A Perilous Ascent
Editor’s Note: This post originally appeared on Nuru Project’s blog on June 21, 2012.
Producer Cooper Miller and I met yesterday to flesh out a video he is creating for Nuru Project. We brainstormed single terms about each of his favorite Nuru images, including Lana Slezic’s print, which has drawn comparisons to M.C. Escher drawings.
Cooper suggested the terms ascent and peril. That Slezic’s girl is walking up stairs whlie returning to school after the fall of the Taliban suggests both her ascendancy and the difficulty of what lies ahead. Cooper also noted that we have an unimpeded view of the girl because there are no guard rails. Her path is perilous. She could easily fall off. And yet she strides confidently upward through her bombed-out shell of a school.
To celebrate the launch of Slezic’s print, we bring you a second dose of reflection from friend of Nuru Project and former Deputy Editor of CFR.org, Jayshree Bajoria:
You won’t allow me to go to school.
I won’t become a doctor.
One day you will be sick.
This is a rubaiyat (Arabic word for a Quatrain) addressed to the Taliban by Lima, a 15-year old girl living in Kabul. I read it in this wonderful piece by Eliza Griswold. When I saw this print by Lana Slezic, it was Lima who first came to mind. The photograph reminded me of the same spirit that I heard in Lima’s defiant poem. For me, the photo is a powerful depiction of courage and hope amid war and destruction; I see determination in this little girl’s step even as I take in the haunting desolation of the abandoned building.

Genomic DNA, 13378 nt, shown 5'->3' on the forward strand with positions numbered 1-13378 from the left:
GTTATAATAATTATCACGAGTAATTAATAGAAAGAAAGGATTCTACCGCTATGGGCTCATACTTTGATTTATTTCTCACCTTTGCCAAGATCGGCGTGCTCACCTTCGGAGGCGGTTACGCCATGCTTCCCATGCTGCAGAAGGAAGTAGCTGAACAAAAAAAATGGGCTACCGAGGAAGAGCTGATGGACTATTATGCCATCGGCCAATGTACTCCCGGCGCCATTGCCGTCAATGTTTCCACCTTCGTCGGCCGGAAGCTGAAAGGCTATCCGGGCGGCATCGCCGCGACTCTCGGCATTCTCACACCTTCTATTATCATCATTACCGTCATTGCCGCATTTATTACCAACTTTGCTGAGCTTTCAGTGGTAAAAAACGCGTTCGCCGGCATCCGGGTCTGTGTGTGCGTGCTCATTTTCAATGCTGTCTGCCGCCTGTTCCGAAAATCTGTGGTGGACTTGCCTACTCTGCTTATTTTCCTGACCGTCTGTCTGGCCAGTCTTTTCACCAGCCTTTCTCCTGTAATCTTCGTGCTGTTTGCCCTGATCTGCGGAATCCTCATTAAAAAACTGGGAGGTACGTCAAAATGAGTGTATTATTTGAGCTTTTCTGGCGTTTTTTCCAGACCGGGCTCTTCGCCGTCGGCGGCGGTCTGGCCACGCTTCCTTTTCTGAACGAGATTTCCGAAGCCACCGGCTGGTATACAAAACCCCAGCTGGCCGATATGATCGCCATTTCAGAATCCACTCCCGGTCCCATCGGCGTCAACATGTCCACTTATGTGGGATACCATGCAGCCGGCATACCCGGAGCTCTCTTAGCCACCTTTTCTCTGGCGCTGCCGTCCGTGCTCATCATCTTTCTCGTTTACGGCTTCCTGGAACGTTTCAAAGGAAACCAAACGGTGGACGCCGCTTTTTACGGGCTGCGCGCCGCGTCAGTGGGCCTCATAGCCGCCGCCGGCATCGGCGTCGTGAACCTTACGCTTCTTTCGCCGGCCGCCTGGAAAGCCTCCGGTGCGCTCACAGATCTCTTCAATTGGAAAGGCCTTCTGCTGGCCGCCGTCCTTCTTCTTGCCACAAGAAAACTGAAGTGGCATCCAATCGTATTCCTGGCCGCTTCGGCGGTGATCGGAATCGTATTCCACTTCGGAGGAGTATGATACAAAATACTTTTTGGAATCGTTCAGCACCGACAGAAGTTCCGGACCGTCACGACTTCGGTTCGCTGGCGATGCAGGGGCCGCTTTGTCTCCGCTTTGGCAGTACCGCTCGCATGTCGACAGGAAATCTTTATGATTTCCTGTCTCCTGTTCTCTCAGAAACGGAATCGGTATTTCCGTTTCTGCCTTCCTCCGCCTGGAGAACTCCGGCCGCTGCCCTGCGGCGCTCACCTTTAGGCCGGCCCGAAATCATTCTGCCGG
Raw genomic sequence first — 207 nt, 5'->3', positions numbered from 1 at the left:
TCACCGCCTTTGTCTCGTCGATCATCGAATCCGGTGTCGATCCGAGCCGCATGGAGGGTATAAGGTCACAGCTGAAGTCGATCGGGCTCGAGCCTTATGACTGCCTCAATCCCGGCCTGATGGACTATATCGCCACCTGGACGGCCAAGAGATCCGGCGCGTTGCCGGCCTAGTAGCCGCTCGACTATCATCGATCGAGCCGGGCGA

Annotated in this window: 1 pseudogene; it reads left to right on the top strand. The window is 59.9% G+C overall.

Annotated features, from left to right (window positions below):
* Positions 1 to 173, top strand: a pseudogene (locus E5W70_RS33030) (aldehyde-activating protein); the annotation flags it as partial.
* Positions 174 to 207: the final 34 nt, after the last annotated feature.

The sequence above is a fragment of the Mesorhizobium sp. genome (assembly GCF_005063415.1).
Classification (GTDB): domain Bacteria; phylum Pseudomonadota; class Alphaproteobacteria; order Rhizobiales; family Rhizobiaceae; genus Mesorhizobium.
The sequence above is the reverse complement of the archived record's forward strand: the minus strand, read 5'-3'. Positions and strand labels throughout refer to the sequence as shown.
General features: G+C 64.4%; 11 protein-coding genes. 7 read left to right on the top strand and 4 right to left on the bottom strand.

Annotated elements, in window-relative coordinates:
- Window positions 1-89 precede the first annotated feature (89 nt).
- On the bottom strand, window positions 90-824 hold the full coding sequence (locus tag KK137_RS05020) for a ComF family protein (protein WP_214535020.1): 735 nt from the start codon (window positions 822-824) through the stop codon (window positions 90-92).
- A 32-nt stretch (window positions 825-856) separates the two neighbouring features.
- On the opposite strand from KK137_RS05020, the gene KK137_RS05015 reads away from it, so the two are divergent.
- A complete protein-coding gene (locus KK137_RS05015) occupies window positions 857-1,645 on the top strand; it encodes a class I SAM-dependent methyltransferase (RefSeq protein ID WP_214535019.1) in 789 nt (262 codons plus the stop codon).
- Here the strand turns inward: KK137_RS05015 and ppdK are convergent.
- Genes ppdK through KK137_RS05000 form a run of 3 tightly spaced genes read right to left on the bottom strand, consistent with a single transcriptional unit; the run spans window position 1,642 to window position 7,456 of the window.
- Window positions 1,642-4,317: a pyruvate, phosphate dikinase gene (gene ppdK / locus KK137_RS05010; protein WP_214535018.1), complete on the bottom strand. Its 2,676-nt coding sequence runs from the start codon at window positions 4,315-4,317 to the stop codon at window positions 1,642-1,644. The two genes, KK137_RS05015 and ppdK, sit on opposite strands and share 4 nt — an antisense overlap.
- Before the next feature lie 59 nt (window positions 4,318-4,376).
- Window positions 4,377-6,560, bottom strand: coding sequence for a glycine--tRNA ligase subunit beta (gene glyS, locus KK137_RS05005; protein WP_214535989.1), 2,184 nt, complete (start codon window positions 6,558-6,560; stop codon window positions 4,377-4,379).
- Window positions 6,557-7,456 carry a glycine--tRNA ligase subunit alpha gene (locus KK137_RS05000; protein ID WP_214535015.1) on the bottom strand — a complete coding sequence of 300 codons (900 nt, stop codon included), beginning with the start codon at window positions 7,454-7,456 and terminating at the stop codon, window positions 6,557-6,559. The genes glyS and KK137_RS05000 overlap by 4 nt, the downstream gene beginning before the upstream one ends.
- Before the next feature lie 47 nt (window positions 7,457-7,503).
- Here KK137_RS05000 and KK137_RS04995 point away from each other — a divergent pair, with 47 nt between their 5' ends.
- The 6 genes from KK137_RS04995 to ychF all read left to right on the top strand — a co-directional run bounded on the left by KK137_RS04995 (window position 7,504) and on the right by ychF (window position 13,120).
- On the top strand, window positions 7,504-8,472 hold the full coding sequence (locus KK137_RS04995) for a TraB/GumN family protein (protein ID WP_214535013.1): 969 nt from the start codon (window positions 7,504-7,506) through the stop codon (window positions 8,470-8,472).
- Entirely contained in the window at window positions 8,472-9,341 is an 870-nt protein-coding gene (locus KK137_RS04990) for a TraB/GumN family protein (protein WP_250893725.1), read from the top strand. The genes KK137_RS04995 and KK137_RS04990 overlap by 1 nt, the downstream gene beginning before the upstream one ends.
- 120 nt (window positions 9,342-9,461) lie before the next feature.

Jayshree Bajoria is former Deputy Editor of CFR.org, the website of the New York-based think tank, Council on Foreign Relations. She is also a mean bhangra dancer.
Click here to buy Lana Slezic’s print, and if you’d like, select Acumen Fund as your non-profit of choice to receive 50% of the proceeds. To read about Acumen Fund’s newly launched Education Portfolio, which aims to expand access to high-quality learning and employability services for the poor, click here.
JB Reed is the co-founder of Nuru Project. The Southerner in the mix, JB sadly has no charming accent, but is a damn good photographer. His images have appeared in The New York Times, Bloomberg News, The New Yorker, The Washington Post, and the International Herald Tribune. In 2004, JB was awarded a Fulbright Fellowship to document youths living in the Mathare Valley slums of Nairobi, Kenya. The resulting images were featured in multiple gallery exhibitions and won an award from the National Press Photographers Association. The experience fueled his belief that photography can be an agent for social change and led him to co-found Nuru Project.